How to extend your drive with concrete

Updated February 21, 2017

Concrete offers a strong base on which to park your vehicles. If your drive is too narrow or too short to handle all of your parking needs, you can extend it with additional concrete. Unless the extension is very small -- less than 30 cm (1 foot) wide -- hire a professional to pour it.

Dig the soil to a depth of at least 12.5 cm (5 inches) where you want to pour the extension. This includes the area right next to the current drive. Clear away all the soil and debris from the side of the concrete.

Build your concrete forms with 5 cm by 10 cm (2 inch by 4 inch) dimensional timber to the desired length and width of the extension. Drive stakes on the outside of the forms to brace the boards and nail the forms to the stakes.

Level the top board of your forms with a transit or a long carpenter’s level. Account for the current slope of your drive. A standard drive will slope a minimum of 6 mm (1/4 inch) for every 1.2 lineal metres (4 lineal feet). After determining the slope of the existing driveway, adjust the top level of your forms to match the grade.

Fill the bottom of your forms with sand 2.5 or 5 cm (1 or 2 inches) deep. The sand stabilises the concrete and will reduce future cracks.

Drill holes 15 cm (6 inches) deep on the exposed edge of your existing drive and insert rebar rods into the holes. The holes should be halfway between the surface of the drive and the base of the concrete. Space the holes 40 cm (16 inches) apart.

Use a hammer to drive the rebar rods into the holes. The rods should be long enough to come within 2.5 cm (1 inch) of the opposite edge of the forms. For instance, if you’re adding a 60 cm (2 foot) strip to the side of your drive, cut the rebar rods 72.5 cm (29 inches) long. This allows you to drive the rods 15 cm (6 inches) into the drilled holes, leaving 57.5 cm (23 inches) of rod extending to the other end of the forms.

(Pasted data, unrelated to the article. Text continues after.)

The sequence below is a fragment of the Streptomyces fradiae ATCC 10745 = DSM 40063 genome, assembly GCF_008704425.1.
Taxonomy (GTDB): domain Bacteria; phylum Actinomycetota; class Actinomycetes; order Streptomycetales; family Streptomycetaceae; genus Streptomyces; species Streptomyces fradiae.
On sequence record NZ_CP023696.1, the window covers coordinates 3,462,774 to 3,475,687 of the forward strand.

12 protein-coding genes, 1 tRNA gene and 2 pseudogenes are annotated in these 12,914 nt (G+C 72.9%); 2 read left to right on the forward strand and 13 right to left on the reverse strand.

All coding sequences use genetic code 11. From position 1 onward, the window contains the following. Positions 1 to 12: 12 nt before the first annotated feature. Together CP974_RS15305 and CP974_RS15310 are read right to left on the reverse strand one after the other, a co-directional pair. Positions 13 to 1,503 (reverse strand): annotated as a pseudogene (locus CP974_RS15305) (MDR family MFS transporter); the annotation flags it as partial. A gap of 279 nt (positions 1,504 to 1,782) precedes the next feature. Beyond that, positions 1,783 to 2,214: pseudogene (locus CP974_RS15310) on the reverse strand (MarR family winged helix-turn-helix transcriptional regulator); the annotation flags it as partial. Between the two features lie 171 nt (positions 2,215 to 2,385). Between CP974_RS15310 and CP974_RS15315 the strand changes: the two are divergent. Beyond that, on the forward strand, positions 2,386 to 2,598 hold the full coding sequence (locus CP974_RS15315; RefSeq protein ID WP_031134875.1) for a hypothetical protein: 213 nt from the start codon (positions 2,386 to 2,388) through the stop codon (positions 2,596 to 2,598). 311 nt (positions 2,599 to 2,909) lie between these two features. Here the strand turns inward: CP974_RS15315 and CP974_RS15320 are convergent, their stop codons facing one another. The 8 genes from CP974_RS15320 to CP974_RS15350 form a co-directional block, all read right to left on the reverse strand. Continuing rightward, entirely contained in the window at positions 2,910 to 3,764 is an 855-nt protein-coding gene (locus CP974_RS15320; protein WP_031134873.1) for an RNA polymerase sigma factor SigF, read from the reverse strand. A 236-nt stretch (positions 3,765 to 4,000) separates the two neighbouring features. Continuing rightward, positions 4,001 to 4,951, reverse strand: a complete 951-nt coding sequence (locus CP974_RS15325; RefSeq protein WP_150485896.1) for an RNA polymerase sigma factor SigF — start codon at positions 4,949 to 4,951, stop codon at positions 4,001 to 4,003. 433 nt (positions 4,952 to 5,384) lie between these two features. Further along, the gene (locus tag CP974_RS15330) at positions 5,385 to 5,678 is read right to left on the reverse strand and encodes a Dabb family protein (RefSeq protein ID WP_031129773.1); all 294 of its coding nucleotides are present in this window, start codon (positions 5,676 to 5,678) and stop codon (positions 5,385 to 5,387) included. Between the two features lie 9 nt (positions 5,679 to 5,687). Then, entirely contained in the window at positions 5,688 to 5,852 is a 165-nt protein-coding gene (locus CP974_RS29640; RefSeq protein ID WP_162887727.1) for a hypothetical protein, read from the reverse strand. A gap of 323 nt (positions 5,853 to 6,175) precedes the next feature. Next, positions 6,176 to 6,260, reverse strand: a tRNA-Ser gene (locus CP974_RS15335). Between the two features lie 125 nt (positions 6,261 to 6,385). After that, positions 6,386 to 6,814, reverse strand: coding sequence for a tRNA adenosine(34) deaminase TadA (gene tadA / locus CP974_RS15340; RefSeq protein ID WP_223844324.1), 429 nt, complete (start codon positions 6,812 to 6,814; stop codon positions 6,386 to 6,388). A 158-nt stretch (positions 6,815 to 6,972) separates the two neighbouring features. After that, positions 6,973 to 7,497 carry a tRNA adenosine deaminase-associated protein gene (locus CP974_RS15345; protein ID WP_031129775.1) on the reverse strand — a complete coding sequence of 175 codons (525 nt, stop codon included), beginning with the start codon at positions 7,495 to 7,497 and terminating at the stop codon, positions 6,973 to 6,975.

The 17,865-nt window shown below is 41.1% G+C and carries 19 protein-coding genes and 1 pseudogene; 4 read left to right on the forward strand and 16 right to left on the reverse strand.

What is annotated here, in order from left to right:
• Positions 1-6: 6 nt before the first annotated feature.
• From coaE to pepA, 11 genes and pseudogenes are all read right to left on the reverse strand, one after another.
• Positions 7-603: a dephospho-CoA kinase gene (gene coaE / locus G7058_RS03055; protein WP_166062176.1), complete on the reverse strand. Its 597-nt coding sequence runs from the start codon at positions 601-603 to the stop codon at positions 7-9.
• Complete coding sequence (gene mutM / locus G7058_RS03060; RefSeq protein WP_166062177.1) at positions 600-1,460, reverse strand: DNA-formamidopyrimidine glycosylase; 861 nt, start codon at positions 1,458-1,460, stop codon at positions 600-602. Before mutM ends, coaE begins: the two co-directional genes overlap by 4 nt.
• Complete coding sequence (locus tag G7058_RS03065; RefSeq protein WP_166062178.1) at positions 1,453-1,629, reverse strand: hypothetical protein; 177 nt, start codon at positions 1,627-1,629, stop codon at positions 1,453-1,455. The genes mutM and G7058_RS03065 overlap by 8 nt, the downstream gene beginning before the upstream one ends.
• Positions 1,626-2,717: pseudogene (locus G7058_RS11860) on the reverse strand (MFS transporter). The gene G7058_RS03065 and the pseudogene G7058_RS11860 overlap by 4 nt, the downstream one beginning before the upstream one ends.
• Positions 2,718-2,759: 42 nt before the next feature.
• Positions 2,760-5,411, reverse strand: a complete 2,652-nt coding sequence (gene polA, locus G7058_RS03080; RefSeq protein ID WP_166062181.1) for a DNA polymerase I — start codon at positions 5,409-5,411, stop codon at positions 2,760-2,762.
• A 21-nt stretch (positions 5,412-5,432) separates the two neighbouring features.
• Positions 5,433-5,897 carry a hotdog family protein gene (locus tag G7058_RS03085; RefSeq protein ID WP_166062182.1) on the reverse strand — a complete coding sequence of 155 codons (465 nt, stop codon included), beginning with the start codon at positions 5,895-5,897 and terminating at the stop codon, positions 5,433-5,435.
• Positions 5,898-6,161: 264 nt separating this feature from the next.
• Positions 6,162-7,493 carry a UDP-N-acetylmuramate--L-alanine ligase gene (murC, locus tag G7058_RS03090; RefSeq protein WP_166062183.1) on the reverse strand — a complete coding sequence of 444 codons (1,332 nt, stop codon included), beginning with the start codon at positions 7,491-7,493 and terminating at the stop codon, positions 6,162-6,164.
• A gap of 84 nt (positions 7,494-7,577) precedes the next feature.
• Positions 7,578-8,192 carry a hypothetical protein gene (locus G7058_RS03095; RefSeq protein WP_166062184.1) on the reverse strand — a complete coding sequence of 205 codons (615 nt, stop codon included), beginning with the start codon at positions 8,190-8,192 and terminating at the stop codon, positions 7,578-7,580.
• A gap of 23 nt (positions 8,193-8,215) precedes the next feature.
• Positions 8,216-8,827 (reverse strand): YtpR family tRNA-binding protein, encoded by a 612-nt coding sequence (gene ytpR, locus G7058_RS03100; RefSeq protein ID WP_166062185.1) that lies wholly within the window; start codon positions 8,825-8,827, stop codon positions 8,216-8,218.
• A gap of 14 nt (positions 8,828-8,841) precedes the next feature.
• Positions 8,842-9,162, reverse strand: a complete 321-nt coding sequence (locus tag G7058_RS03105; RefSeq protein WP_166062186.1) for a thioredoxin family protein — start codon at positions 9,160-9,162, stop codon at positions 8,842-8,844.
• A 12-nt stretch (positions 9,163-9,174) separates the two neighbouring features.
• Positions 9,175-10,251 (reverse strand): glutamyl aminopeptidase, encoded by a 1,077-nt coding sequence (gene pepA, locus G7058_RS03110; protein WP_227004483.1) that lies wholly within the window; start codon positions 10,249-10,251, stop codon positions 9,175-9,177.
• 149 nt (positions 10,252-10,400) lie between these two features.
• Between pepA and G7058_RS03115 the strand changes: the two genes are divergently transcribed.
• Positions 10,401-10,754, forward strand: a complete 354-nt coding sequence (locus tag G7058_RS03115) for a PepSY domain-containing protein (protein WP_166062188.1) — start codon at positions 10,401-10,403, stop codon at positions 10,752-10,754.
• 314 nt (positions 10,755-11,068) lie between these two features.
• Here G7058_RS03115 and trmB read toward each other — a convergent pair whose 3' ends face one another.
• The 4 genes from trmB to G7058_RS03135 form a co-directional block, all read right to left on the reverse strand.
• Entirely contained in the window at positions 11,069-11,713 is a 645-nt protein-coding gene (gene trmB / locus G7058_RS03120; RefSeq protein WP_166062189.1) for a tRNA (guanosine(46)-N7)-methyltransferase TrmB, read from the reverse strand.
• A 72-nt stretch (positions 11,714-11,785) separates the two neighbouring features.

Add additional rebar to the inside of your forms to comply with building regulations. This rebar will run at a right angle to the rods inserted in to the existing drive and you will connect them at the intersections with rebar ties.

Pour and shovel the concrete evenly, using a concrete screed, or a board, to level off the top. Use a hand trowel to work the concrete by rubbing back and forth until the surface is level.

Allow the concrete to cure undisturbed until hard, up to 48 hours, before stripping away the concrete forms and filling around the new drive with soil.


If you’re not experienced in pouring concrete, hire a contractor to pour the extension. Wear protective eyewear and long-sleeve shirts, long trousers and gloves to keep wet concrete off your skin.

Things You'll Need

  • Dimensional timber
  • Transit or long level
  • Concrete drill with 1.2 cm (1/2 inch) bit
  • Rebar
  • Rebar cutter
  • Rebar ties
  • Concrete
  • Shovel
  • Concrete screed
  • Concrete trowel
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About the Author

Glenda Taylor is a contractor and a full-time writer specializing in construction writing. She also enjoys writing business and finance, food and drink and pet-related articles. Her education includes marketing and a bachelor's degree in journalism from the University of Kansas.